After all, Eddie knew the American way, that coaches aren't hired to coach, they're hired to win. "Eddie understood his position," Woolum says. "That's the nature of the business, be it pro, college or high school. If you don't win...."
Yet no one appreciated the depths of his agony, even when he went out and bought a punching bag and began to flail away at it, bang, bang, rat-a-tat-tat, or the day when he went over to his parents' house, which was just down from where he and Retha and Toby, as Eddie Jr. is known, lived, and went into their bedroom, where his mother found him.
"Momma, I just wanted to lie down on your bed," he told her.
"Do you want to pray with me?" Inez asked.
"Yes ma'am," he said, and he got down beside her, on his knees, and when she prayed, Eddie cried, and he said, "Oh, Momma, the problems I've got. God's either going to take care of them or take me out of them."
His career record, 9-13.
It was Wednesday morning, April 22, when, without consulting anyone, Eddie burst into the office of school superintendent Ronald Jones. "I've got something that will make it easier for you," he said, and with that, he tossed his resignation onto the superintendent's desk.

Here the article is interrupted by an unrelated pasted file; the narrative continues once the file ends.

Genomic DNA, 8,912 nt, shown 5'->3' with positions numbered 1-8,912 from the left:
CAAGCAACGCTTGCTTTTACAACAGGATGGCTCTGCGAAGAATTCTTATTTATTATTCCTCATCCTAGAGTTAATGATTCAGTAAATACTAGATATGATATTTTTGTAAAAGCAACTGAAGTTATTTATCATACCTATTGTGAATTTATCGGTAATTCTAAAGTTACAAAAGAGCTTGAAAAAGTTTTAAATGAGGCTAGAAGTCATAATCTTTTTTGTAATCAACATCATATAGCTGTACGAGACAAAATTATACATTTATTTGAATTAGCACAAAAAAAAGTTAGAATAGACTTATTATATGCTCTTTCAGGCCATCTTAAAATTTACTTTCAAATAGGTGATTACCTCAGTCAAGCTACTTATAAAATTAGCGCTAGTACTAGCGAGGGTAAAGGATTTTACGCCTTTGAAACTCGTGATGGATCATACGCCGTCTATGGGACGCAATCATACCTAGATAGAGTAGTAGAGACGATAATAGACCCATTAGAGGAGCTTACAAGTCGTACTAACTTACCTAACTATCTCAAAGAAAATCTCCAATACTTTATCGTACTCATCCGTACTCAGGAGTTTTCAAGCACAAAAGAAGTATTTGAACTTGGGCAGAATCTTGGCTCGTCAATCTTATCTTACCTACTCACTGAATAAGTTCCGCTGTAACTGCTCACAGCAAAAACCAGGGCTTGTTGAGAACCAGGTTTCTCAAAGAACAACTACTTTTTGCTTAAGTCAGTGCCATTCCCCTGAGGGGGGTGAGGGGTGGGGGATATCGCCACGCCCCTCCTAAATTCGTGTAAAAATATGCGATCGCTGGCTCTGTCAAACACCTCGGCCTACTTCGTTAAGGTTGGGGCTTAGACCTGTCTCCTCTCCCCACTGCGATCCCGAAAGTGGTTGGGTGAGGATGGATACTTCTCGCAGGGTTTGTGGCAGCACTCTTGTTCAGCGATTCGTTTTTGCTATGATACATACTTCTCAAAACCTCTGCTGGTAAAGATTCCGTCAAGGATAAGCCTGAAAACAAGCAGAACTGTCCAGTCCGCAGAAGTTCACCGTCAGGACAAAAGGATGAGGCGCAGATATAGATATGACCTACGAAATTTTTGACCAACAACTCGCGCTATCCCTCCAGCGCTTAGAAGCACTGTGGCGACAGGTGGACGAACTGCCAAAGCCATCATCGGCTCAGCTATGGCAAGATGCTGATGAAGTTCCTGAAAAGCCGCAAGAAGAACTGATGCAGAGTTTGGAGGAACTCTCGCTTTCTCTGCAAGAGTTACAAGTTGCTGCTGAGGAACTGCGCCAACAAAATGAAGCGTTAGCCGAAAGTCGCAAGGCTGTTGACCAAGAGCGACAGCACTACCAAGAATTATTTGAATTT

Jones saw Eddie that afternoon, sat with him at the high school baseball game, and Eddie seemed perfectly composed. But when he went over to his mother's, Inez could sense his distress. "Momma," he told her, "they gave me the hatchet today. But I've told Toby all about it." The boy was six then. "He knows his father won't be a teacher here anymore."
The next morning, Thursday, Eddie cleaned his locker out and left school without teaching his classes. He went home and brooded, punching the bag, fretting, his mind unraveling—although not enough for anyone to see for sure. He went over to his parents' and Inez gave him some lunch, "but it was just like foaming in his mouth, so at last he just raked it out for the dogs."
After returning home, around quarter to five, he called up Cloud, who, by chance, had come home early from work. His conversation rambled. "Don't worry about it, Deke," Eddie reassured him at one point. "I've talked to the Lord, and I've got it all worked out."